San Diego Reader
Grrrrrrrrrrrrrrrr Print E-mail

20040724(San Diego Reader September 29, 2004)

Riley has had trouble sleeping ever since he was left in this pen, its gate locked, its concrete floor hosed off every morning. He hates the constant barking either side of him, that deep ruff-ruff bark, deep as a dungeon. He's enticed by dozens of familiar and strange smells emanating from the drain. He's confused by passers-by who peek in, murmur an apology, and don't yell at him. For them, Riley curls his backside into view: nice tight skin, nice silky coat. Then he turns, brings his pant front-and-center for an even better display: cropped ears, massive chest, wide mouth, viselike jaw, sledgehammer head, lodgepole neck. And his disposition (let's not get too carried away). Riley's handler (I'll call him Reggie) used to praise his three-year-old, praise Riley can still hear—You're just the best or You got game, boy, you got it, you little monster. The gashes on Riley's face and neck are still not healed. They'll be scars. And because of them, most visitors who peer in and lock eyes with Riley will turn away in fear, not get to know the real pit bull. One thing Riley can smell is fear, and fear means something worse is coming. But if you look close you can also see wonder in his green eyes: How long am I in here for? Where's Reggie?

Scary Pictures: What Kids See on TV Print E-mail

20040826(San Diego Reader August 26, 2004)

Ten-year-old Olivia Palmer, a fifth grader at Pacific Beach Elementary, picks up the television remote, presses "on," and touches two numbers, 3 and 6, on the keypad. The TV goes to MTV's Real World. It's a program about real people being videotaped while they're doing real and really mundane things. One of which is to sit on the couch and watch reality television shows. Olivia knows The Real World well. Much to her parents' chagrin, she's seen its episodes dozens of times. Indeed, Olivia, who seems older than ten, in a way already aged by the media, has watched all kinds of shows: the new reality TV, music videos, horror films, programs like Lizzie McGuire (an old favorite) and That's So Raven (a new joy: "I'm into That's So Raven but not, like, into-into. I'm not obsessed with it") and her all-time favorite, The Simpsons, which, besides its goofy improbability, does, for Olivia, have a message: "Like, chill out and don't be so frustrated."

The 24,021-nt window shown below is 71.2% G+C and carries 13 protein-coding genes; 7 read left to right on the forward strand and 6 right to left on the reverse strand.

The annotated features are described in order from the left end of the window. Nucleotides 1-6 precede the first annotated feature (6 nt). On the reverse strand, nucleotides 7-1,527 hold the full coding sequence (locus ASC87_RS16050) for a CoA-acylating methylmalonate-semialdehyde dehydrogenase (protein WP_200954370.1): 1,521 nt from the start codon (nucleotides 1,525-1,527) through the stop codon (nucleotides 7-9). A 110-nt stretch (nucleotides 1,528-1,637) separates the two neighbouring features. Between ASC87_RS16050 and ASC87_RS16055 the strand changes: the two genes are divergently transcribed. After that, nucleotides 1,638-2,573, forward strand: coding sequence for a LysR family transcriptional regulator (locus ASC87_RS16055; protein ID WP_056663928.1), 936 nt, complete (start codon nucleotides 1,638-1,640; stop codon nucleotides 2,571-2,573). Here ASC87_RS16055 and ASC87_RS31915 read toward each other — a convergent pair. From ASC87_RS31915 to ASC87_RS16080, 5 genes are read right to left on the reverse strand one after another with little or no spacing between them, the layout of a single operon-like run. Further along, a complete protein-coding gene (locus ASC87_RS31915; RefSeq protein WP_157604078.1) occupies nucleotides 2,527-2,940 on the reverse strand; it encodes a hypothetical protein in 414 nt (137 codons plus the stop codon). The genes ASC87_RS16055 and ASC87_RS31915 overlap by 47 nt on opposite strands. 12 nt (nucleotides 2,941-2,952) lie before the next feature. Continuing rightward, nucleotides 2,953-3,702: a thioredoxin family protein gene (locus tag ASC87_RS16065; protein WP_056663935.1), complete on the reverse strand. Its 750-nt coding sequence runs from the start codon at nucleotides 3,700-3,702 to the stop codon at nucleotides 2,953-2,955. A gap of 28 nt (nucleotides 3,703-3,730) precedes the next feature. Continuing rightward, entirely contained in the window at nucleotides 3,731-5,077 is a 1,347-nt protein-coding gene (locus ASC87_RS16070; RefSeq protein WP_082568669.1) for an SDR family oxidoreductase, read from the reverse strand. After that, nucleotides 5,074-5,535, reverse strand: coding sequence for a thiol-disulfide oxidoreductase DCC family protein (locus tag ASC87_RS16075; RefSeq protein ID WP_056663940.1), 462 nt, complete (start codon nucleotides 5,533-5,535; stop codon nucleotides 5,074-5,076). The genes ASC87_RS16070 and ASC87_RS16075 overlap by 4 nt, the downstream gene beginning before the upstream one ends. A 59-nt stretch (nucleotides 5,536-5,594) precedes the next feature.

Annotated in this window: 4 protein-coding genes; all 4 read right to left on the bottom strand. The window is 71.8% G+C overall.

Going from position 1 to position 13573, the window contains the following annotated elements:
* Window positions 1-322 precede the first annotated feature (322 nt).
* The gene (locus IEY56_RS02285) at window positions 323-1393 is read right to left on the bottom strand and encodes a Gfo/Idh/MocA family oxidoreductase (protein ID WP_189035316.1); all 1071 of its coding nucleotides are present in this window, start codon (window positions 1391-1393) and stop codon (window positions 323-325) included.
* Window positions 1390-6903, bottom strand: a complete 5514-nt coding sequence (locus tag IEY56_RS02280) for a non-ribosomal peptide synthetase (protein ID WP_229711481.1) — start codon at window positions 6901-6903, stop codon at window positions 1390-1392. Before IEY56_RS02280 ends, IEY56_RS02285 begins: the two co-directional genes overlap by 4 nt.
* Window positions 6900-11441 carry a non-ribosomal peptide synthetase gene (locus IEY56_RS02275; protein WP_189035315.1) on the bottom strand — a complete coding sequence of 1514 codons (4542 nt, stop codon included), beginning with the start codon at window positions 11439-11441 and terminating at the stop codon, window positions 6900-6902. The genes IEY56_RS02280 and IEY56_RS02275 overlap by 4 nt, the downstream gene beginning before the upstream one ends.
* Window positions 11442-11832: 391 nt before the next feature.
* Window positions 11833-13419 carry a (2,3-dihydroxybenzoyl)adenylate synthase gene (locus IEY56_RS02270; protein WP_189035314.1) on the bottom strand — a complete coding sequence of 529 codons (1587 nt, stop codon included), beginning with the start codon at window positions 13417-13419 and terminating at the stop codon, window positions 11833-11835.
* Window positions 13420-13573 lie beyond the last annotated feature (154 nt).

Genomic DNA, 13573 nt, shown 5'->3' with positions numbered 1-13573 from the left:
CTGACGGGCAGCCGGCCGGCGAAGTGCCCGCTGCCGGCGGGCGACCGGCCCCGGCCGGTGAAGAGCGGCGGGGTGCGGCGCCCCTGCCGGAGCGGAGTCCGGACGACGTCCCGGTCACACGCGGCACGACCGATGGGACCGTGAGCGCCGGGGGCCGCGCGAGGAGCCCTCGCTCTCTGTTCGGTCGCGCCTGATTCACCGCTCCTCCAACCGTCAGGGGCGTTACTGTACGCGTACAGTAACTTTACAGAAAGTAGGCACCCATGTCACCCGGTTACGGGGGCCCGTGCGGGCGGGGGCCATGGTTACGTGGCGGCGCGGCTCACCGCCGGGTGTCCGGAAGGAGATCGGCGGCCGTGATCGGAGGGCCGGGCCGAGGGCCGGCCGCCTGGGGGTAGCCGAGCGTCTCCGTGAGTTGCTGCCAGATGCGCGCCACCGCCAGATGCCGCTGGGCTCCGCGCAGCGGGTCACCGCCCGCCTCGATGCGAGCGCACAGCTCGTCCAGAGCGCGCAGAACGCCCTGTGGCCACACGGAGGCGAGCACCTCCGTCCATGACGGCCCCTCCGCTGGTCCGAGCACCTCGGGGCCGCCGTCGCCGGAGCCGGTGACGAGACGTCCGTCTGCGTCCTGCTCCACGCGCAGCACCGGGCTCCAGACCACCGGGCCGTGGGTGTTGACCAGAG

Caged: In City Jails and State Prisons Print E-mail

20040520(San Diego Reader May 20, 2004)

Finding yourself in jail or prison for the first time unlatches a simple conundrum: You can’t know what you’re about to face because, had you known, you might have avoided the crime or, at least, taken more care not to get caught while committing it. Lock-up sucks. When you don’t do as you’re told (by guard and race boss alike), you suffer. Aren’t you supposed to suffer your punishment? Yes, but like anything, there are degrees: It’s up to you, son, how difficult your time here’s going to be. It’ll be easy—say, easier—if you cooperate. With whom? With the deputies, the correctional officers (CO’s), and the other prisoners, an array of aliens you would never trust on the outside, let alone on the inside of a holding cell or penitentiary.

Consider this man’s wretched tale, the first time he was put into the San Diego Central Jail. It began during his arraignment. A substance abuser, the man was already in a treatment program when he was charged with a felony. He believed the judge would release him back to the treatment program. But instead, the judge set his bail at $100,000 (which the man couldn’t post) and directed deputies to lock him up.

To Fuse Wind and Its Motion: A Meditation on the Seagull in Fourteen Parts Print E-mail

20031204(San Diego Reader December 4, 2003)